Novel neurotechnologies like deep brain stimulation and brain-computer interfaces promise clinical benefits for severely suffering patients. Nevertheless, such electroceuticals raise several ethical issues on different levels: while on the level of clinical neuroethics issues with direct relevance for diagnosis and treatment have to be discussed, on the level of research neuroethics questions regarding research and development of these technological devices like investigating new targets and different diseases as well as thorough inclusion criteria are dealt with. On the level of theoretical (...)
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  • Stimulating the Self: The Influence of Conceptual Frameworks on Reactions to Deep Brain Stimulation.Giulio Mecacci & W. F. G. Haselager - 2014 - American Journal of Bioethics Neuroscience 5 (4):30-39.
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  • Threats to Neurosurgical Patients Posed by the Personal Identity Debate.Sabine Müller, Merlin Bittlinger & Henrik Walter - 2017 - Neuroethics 10 (2):299-310.
    Decisions about brain surgery pose existential challenges because they are often decisions about life or death, and sometimes about possible personality changes. Therefore they require rigorous neuroethical consideration. However, we doubt whether metaphysical interpretations of ambiguous statements of patients are useful for deriving ethical and legal conclusions. Particularly, we question the application of psychological theories of personal identity on neuroethical issues for several reasons. First, even the putative “standard view” on personal identity is contentious. Second, diverse accounts of personal identity (...)
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  • Deep Brain Stimulation: Inducing Self-Estrangement.Frederic Gilbert - 2018 - Neuroethics 11 (2):157-165.
    Despite growing evidence that a significant number of patients living with Parkison’s disease experience neuropsychiatric changes following Deep Brain Stimulation treatment, the phenomenon remains poorly understood and largely unexplored in the literature. To shed new light on this phenomenon, we used qualitative methods grounded in phenomenology to conduct in-depth, semi-structured interviews with 17 patients living with Parkinson’s Disease who had undergone DBS. Our study found that patients appear to experience postoperative DBS-induced changes in the form of self-estrangement. Using the insights (...)
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  • Comparison of Philosophical Concerns Between Professionals and the Public Regarding Two Psychiatric Treatments.Laura Yenisa Cabrera, Marisa Brandt, Rachel McKenzie & Robyn Bluhm - forthcoming - Ajob Empirical Bioethics:1-15.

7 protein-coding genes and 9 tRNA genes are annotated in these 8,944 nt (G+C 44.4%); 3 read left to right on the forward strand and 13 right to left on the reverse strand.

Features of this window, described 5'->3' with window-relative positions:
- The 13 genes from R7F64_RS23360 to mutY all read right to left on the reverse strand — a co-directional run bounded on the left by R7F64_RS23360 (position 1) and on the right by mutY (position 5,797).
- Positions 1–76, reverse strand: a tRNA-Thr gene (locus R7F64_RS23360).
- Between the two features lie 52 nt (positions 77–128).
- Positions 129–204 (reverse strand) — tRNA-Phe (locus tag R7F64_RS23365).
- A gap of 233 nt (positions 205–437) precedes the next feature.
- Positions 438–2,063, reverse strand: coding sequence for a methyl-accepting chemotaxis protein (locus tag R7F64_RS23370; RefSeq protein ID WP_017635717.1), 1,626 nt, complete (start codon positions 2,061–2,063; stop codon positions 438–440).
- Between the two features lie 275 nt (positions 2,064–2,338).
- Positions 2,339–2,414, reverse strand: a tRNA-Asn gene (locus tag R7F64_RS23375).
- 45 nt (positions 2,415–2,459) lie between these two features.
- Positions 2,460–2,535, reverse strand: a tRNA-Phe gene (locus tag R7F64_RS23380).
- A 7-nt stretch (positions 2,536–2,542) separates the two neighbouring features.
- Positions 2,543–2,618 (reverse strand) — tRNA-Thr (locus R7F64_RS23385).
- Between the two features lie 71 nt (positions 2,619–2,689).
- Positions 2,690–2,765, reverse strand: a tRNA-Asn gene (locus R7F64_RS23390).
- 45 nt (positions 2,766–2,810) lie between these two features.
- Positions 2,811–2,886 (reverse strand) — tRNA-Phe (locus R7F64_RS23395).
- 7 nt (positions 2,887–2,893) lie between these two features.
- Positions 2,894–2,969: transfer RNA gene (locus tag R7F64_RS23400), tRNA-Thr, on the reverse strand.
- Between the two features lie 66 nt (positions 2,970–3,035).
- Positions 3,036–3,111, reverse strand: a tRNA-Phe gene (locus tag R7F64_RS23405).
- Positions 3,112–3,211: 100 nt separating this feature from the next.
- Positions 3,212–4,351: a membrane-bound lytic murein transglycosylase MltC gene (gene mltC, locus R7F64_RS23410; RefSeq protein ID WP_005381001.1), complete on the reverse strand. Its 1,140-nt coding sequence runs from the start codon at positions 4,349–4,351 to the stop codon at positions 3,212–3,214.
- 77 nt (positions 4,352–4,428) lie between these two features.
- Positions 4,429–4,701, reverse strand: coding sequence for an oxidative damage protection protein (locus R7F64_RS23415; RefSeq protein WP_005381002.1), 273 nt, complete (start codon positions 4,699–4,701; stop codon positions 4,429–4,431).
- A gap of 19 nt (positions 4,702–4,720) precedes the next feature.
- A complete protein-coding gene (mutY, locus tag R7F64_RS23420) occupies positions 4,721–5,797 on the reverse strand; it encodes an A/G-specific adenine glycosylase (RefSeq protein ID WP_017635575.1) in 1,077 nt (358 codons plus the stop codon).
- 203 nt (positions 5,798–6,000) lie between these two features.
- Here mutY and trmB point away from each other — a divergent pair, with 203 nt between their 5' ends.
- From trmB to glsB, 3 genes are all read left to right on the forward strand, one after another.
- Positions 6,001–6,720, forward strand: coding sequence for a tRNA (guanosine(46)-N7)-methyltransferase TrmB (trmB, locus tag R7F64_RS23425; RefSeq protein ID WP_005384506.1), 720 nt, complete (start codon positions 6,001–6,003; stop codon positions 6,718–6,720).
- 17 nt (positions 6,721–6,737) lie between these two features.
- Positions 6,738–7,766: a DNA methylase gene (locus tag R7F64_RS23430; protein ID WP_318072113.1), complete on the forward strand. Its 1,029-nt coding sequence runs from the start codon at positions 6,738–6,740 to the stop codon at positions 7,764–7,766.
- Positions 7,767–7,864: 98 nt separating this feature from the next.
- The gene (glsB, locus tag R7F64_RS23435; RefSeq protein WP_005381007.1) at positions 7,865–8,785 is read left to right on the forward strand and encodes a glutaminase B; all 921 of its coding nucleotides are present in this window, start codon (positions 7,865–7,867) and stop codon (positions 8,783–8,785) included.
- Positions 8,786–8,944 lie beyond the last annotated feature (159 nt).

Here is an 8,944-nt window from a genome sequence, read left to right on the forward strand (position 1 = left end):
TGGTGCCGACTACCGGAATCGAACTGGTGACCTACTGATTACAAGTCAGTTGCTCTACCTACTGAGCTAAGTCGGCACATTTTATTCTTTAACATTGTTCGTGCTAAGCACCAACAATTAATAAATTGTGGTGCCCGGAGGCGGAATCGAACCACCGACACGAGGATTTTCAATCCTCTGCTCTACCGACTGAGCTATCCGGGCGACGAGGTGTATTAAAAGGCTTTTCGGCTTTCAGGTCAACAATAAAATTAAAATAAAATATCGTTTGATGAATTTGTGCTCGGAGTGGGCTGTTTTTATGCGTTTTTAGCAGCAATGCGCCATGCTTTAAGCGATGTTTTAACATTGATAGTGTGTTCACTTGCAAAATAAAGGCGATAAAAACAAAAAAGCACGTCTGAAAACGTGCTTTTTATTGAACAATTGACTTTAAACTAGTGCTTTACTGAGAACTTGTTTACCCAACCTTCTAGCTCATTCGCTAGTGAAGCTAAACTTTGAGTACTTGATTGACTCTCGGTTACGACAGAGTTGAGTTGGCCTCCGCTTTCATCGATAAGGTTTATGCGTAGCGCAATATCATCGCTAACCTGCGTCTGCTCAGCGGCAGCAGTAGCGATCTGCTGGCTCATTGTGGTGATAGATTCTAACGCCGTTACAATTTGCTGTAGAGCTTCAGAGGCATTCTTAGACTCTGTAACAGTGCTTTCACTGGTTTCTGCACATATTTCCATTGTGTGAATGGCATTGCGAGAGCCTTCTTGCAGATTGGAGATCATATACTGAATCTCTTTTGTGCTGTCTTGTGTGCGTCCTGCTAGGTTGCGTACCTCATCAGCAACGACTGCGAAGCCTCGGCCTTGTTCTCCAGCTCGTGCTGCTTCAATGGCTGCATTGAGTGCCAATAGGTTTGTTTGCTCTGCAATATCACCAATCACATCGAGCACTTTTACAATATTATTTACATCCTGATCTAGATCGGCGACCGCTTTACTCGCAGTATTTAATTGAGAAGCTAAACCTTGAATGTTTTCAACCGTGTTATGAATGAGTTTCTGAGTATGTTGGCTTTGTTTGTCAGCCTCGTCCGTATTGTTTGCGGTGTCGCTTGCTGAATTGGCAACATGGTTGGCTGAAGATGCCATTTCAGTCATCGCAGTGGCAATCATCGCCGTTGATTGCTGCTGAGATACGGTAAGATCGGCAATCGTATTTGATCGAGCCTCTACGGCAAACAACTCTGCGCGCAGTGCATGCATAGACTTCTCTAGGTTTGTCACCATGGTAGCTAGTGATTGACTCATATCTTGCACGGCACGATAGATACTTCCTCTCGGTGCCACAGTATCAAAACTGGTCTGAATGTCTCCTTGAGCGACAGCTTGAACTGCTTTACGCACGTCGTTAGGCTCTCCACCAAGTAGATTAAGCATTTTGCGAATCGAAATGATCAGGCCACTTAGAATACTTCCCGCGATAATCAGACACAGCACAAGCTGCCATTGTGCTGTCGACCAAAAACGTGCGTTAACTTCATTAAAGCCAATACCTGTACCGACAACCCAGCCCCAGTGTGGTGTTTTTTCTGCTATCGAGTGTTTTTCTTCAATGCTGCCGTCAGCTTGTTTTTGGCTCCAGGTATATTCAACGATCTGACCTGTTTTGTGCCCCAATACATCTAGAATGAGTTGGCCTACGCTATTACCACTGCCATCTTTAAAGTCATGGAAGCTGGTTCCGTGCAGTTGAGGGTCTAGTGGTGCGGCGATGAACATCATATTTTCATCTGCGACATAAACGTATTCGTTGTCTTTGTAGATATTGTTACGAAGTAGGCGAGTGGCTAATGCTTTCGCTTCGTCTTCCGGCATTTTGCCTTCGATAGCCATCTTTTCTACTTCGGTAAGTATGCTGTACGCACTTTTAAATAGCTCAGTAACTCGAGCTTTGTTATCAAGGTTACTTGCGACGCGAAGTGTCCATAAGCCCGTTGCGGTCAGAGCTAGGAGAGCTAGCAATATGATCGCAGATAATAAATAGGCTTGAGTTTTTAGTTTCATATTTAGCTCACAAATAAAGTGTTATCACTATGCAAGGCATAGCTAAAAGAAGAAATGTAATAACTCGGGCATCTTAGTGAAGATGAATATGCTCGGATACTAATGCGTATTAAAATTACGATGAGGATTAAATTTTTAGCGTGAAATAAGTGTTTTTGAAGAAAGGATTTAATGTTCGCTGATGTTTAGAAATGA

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  • On the Ambiguity of ‘the Same Person’.Vilius Dranseika - 2017 - American Journal of Bioethics Neuroscience 8 (3):184-186.
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  • Positive Outcomes and Causal Insufficiency Do Not Rule Out the Risk of DBS-Related Identity Changes.Giulio Mecacci & Pim Haselager - 2017 - American Journal of Bioethics Neuroscience 8 (2):128-129.
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  • I Miss Being Me: Phenomenological Effects of Deep Brain Stimulation.Frederic Gilbert, Eliza Goddard, John Noel M. Viaña, Adrian Carter & Malcolm Horne - 2017 - American Journal of Bioethics Neuroscience 8 (2):96-109.
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  • Thinking Ahead on Deep Brain Stimulation: An Analysis of the Ethical Implications of a Developing Technology.Veronica Johansson, Martin Garwicz, Martin Kanje, Lena Halldenius & Jens Schouenborg - 2014 - American Journal of Bioethics Neuroscience 5 (1):24-33.
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  • Time to Reconsider Deep Brain Stimulation.Ron Berghmans - 2013 - American Journal of Bioethics Neuroscience 4 (1):36-37.
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  • Situating the Self: Understanding the Effects of Deep Brain Stimulation.Roy Dings & Leon de Bruin - 2016 - Phenomenology and the Cognitive Sciences 15 (2):151-165.
    The article proposes a theoretical model to account for changes in self due to Deep Brain Stimulation. First, we argue that most existing models postulate a very narrow conception of self, and thus fail to capture the full range of potentially relevant DBS-induced changes. Second, building on previous work by Shaun Gallagher, we propose a modified ‘pattern-theory of self’, which provides a richer picture of the possible consequences of DBS treatment.